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KU Medical Center jumps in medicinal research money ranks

Both the KU Medical Center and KU as a whole have climbed in rankings of research spending. The medical center climbed eight spots in the recently released research spending ratings of schools of medicine, compiled by the National Institutes of Health, and KU climbed to 44th overall in science and engineering research spending.

The ratings come at a time of unprecedented stagnation in federal research funding.

The KU Medical Center rose eight spots to 68th in the nation among all schools of medicine based on total National Institutes of Health grant awards. Among public institutions, it rose from 47th to 39th. This signifies tremendous growth from just two years ago, when the medical center was ranked 81st in the country. In addition, with one exception, all of the school's basic science departments are in the top 25 for public medical schools. Two of the departments are ranked in the top 10, with anatomy third and physiology ninth. Rankings are based on National Institutes of Health fiscal year 2007, in which the KU School of Medicine was awarded $45.3 million.

"At a time when federal NIH funding remains flat, KU School of Medicine faculty continue to secure new funding for life sciences research," said Barbara Atkinson, executive vice chancellor of KU Medical Center and executive dean of the School of Medicine. "These improved rankings mean we're not only recruiting new, world-class talent to our campus, but our faculty continue to conduct meaningful research aimed at improving the health of our region."

Paul Terranova, vice chancellor for research at the KU Medical Center, said the university as a whole is well positioned for more growth.

"A high priority for the National Institutes of Health is to translate laboratory discoveries into real-world cures," Terranova said. "KU has the researchers, the infrastructure and the mandate to achieve that goal. The bi-campus KU Cancer Center is just one example. KU has a great opportunity to benefit society as we increase our level of research."

Among the top 100 universities on the list, KU was one of 55 whose federally funded science and engineering research increased in the last fiscal year.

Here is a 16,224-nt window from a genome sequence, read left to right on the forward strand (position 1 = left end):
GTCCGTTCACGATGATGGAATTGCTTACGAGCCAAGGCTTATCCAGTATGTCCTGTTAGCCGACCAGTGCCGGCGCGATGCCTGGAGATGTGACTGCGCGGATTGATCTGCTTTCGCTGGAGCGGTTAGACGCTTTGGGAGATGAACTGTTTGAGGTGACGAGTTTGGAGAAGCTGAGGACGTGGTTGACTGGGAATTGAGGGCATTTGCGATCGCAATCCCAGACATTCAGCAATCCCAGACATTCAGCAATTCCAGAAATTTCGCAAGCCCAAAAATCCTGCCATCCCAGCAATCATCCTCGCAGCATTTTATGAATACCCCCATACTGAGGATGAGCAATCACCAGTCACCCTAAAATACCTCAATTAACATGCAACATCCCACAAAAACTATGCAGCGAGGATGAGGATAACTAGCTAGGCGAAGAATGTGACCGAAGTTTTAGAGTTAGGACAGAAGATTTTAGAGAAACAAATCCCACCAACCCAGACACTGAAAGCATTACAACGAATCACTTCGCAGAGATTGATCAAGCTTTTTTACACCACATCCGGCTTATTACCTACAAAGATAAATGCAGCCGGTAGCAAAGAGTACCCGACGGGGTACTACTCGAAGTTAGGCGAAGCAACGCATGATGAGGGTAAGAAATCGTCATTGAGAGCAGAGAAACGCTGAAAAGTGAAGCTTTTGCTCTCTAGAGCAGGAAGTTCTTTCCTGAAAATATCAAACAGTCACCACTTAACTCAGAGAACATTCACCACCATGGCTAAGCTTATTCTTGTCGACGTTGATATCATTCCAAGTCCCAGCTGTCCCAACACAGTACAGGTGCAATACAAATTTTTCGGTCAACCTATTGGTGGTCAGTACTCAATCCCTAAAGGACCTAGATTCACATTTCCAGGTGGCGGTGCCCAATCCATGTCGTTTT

On the whole, KU faculty vied effectively for sought-after research dollars and boosted the university to the 44th place in National Science Foundation rankings. The ranking for the 2007 fiscal year is one spot higher than the university placed in 2006. Total KU research spending from all grants and contracts exceeded $193 million in fiscal year 2007. KU's leading sources of federal research funding were the National Science Foundation, the National Institutes of Heath and the U.S. departments of education, health and human services, and energy.

"Our researchers are competing well nationally, and it shows," said Steve Warren, vice provost for research and graduate studies. "The rigor and importance of their research is high, and that leads to success."

In the new survey, KU's federal research spending for science and engineering totaled $115.7 million. Promising investigations into cancer, biomaterials, climate change and drug discovery accounted for KU's resilience during a tough time for all researchers who depend upon federal support.

According to the National Science Foundation, after adjusting for inflation, fiscal year 2007 saw a 1.6 percent decline in federal science and engineering funding from fiscal year 2006. That follows a 0.2 percent decline from fiscal year 2005. A two-year drop in federal support has no precedent since the foundation began tracking science and engineering funding in 1972.

During the 2007 fiscal year, state appropriations funded 24 percent of KU's total budget, and grants and contracts provided 20 percent. Each dollar of state funding leveraged three dollars of other university revenue, including grants and contracts in support of KU research.

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